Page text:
There’s a lot about real estate investing to make it attractive to investors, including residual income, value appreciation, and the security that comes with owning hard assets. But the other side of that coin is that real estate investing can be hard to break into sometimes. It can be fairly capital-intensive owing to more-rigorous lending standards and the necessary high down payments (sometimes as high as 40%).
So it’s important to choose investment properties wisely and carefully. Here are five important things to look at when buying your first investment property in the Inland Empire – many of which have more to do with attendant conditions than the property itself.
What To Look For When Buying Your First Investment Property in the Inland Empire
1. Repair/Renovation Issues
Certainly, the first thing you’ll want to consider is the condition of the property. A fixer-upper can often be a great bargain with a lot potential for ROI – if, that is, the needed repairs and renovations are fairly minor. If the property has major structural issues or requires mold or asbestos abatement, you may want to reconsider. You simply can’t invest more in the property than you can get back out of it.
Beyond the property’s condition, the next important consideration in buying your first investment property in the Inland Empire is the neighborhood. The quality of the neighborhood will not only affect appreciation potential but will also determine in large part the quality of tenants and vacancy rates. If the property seems at first glance to be a stunning bargain, but then you can’t get quality, long-term tenants, then it’s no bargain at all – and maybe even a liability.
If the property you’re considering is intended for family occupancy, the quality of the local school system will be an important consideration for both buyers and tenants. So if there are no nearby schools or they are poor quality, the property is most likely not a good investment. The quality of the schools (like the neighborhood) will affect the property’s appreciation. And although it may produce a good cash flow in rents, it may not fetch the price you need when it comes time to sell it.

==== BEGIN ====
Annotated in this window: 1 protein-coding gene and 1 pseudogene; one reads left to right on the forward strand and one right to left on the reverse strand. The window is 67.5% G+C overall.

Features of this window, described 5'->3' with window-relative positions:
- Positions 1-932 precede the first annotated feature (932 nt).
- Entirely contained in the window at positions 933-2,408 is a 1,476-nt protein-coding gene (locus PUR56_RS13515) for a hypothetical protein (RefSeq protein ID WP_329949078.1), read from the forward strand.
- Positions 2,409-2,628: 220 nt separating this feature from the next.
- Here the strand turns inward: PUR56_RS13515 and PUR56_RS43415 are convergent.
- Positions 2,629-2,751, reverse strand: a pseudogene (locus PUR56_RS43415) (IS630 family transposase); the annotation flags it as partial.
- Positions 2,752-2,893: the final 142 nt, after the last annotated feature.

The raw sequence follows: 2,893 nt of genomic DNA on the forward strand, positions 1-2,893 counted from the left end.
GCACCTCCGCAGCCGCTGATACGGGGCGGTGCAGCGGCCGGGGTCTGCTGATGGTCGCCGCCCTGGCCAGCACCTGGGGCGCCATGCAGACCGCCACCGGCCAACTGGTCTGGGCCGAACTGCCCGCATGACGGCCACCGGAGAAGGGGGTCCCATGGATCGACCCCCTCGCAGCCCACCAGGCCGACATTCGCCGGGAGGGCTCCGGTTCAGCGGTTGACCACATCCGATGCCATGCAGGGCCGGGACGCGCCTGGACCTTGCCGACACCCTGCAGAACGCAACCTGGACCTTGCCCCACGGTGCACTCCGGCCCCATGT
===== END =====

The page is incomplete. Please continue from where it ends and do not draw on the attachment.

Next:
4. Property Taxes
In general, lower property taxes are better when buying your first investment property in the Inland Empire – but not always. As a real estate investor, you will certainly need to be aware of how much income you’ll lose to property taxes. Still, that’s not the whole story.
If, for example, the property is located in a great neighborhood that attracts quality tenants and commands higher rents, high taxes will be more than made up for. In that case, it’s just a run-of-the-mill business expense you will absorb in the course of reaping greater profits.
If, on the other hand, taxes are low because the property is located in a poor neighborhood or a high crime area, you won’t really be saving money on lower taxes. It will be harder to attract good tenants or sell the property at a decent price.
5. Local Rents
Another important consideration for buying your first investment property in the Inland Empire is local rents (if you intend to rent it). You need to know what the average rent is in the area for comparable properties to determine whether rent will cover mortgage payments and other expense with enough left over to justify the investment.
You also need to consider the longer-term outlook. Potential rent may be sufficient right now, but what if the neighborhood is on the decline or property taxes are likely to increase significantly? So take the time to consider what the area – and rents – will be like five years from now.
Investing in real estate can definitely be a solid long-term earning investment – if you know what to look for when buying your first investment property in the Inland Empire. We would welcome the opportunity to help you achieve your real estate investing goals.